amazing image by Wes Higgins
It has often been said that the publication of Beer and Madler’s Mappa Selenographica and companion volume Der Mond stiffled lunar research for decades because no one thought improvement was possible. I fear that some lunar imagers might have the same response, and hang up their cameras, after seeing this extraordinary image. Wes has apparently perfected the art of capturing extreme lunar detail from the plains of Oklahoma. The rille on the floor of the Alpine Valley is seen to not be the only features there, for small pits occur clustered in places like secondary craters. Multiple componentts of the Plato Rilles are clearly seen snaking through Imbrium Basin rubble in the top left quarter of the image, and a tiny rille segment hugs the base of the Alps Mountains at the southern edge of the image. And up in the upper right corner is the crater Protagoras, looking like a deep open-pit mine in Arizona. Finally, the dark piece of Mare Frigoris just north of the Alpine Valley looks like it could be pyroclastic deposits. It would fascinating to have such high resolution, large scale images of the Moon under very high solar illumination to trace out pyroclastic deposits…oh, it's full Moon this week…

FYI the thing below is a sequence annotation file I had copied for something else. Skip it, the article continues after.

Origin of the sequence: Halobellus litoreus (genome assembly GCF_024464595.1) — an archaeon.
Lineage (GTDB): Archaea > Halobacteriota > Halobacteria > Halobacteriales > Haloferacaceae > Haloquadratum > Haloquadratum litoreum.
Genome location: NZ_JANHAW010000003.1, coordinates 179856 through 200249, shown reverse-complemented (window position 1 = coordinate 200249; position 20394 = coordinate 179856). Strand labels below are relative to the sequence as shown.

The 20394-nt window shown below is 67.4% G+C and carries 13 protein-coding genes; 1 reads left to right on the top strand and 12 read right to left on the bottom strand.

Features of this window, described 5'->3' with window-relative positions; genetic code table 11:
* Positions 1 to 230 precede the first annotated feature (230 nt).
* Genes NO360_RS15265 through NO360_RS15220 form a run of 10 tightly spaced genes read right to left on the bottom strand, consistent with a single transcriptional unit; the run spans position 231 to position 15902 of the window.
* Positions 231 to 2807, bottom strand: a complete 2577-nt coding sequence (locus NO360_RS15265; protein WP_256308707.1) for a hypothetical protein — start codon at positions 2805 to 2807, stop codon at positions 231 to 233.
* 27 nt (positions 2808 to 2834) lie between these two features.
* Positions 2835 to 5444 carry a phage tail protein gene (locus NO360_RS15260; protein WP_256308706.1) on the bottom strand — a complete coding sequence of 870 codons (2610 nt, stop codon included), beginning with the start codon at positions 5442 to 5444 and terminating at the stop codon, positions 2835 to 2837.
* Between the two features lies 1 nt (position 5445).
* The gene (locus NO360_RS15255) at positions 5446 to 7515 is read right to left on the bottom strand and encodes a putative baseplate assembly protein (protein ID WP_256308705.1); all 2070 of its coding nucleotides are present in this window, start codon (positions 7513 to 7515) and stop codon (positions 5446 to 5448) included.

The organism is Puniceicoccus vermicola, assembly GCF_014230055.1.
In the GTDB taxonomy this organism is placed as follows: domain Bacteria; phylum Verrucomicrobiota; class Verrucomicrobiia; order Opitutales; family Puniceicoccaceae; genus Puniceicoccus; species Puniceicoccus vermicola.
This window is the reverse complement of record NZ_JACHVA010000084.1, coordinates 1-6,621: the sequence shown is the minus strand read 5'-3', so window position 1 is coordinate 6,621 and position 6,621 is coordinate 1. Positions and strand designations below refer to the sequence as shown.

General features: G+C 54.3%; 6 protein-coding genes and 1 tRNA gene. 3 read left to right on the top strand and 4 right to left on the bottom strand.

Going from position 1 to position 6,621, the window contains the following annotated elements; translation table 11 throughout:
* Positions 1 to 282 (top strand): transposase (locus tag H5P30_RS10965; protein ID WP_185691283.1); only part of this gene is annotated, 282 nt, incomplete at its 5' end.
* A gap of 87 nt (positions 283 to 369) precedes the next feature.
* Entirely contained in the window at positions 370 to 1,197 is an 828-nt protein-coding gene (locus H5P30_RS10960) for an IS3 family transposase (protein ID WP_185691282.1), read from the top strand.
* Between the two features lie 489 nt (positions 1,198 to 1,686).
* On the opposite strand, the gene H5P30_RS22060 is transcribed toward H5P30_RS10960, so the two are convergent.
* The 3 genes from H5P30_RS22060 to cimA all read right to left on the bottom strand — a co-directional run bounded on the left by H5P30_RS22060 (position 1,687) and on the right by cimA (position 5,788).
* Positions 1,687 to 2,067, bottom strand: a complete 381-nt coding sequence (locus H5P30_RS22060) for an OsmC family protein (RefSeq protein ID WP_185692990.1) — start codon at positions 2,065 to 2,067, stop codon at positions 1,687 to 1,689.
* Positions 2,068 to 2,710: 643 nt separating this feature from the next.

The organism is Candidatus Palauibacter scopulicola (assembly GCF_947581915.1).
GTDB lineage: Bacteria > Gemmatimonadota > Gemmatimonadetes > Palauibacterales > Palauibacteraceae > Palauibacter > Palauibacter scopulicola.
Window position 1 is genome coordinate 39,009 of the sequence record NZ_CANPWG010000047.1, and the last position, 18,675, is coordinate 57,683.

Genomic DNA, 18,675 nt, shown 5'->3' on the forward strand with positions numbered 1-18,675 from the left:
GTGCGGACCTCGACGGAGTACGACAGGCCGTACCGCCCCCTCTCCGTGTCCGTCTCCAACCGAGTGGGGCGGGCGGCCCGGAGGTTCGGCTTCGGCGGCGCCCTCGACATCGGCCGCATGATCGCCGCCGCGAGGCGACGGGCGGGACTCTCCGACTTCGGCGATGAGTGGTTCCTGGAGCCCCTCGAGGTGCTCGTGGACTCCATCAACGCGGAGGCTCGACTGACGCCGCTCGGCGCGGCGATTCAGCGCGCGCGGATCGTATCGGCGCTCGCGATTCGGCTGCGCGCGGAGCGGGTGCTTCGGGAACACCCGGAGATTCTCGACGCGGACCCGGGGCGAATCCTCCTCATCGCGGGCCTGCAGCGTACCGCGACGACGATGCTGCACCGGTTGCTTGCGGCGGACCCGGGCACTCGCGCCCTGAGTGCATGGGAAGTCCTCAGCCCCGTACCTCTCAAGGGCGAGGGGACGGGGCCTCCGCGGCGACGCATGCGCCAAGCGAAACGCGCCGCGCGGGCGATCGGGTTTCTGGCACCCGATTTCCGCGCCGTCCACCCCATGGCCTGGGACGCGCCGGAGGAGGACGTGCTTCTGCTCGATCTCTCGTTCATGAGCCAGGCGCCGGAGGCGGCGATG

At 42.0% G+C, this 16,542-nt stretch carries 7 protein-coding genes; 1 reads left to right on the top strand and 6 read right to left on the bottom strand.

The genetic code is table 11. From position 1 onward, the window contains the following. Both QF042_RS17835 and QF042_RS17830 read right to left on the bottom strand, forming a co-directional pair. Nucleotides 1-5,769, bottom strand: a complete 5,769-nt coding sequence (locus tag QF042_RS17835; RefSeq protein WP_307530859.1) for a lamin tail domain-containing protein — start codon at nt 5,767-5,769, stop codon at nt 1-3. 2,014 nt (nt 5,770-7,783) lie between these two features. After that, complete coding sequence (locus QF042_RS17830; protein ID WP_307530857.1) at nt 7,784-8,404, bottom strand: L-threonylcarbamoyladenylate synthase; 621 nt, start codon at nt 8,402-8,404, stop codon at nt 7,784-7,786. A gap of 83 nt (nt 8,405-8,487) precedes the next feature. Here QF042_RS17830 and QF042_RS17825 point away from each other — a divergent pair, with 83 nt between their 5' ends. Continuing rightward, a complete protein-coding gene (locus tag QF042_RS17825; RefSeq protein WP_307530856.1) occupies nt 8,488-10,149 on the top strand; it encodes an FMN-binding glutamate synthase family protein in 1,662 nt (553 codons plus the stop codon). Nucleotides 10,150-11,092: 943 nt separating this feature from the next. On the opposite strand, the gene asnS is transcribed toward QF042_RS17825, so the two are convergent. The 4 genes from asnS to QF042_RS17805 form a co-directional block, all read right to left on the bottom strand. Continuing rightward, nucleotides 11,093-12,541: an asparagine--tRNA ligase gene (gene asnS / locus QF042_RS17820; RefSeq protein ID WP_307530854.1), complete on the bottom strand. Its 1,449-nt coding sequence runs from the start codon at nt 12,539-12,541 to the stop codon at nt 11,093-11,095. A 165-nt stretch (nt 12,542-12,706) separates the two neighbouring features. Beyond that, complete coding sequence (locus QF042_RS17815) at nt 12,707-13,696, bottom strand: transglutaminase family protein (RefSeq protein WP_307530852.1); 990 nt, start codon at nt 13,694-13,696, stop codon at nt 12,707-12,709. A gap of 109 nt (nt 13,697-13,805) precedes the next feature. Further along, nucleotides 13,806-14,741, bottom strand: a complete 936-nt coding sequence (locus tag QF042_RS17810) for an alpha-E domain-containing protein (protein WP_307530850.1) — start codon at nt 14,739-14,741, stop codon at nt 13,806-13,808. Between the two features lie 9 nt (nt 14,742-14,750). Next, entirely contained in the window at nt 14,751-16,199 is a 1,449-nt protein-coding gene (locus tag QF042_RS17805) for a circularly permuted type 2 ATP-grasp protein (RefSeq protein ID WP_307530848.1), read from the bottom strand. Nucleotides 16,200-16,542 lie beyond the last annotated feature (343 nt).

August 3, 2007, 10:41 UT. 18″ Reflector, Infinity 2-1m camera, MAP processing.
Rükl plate 4
Yesterday's LPOD: The Beginning of Lunar Science
Tomorrow's LPOD: A New Lunar Book; It's Free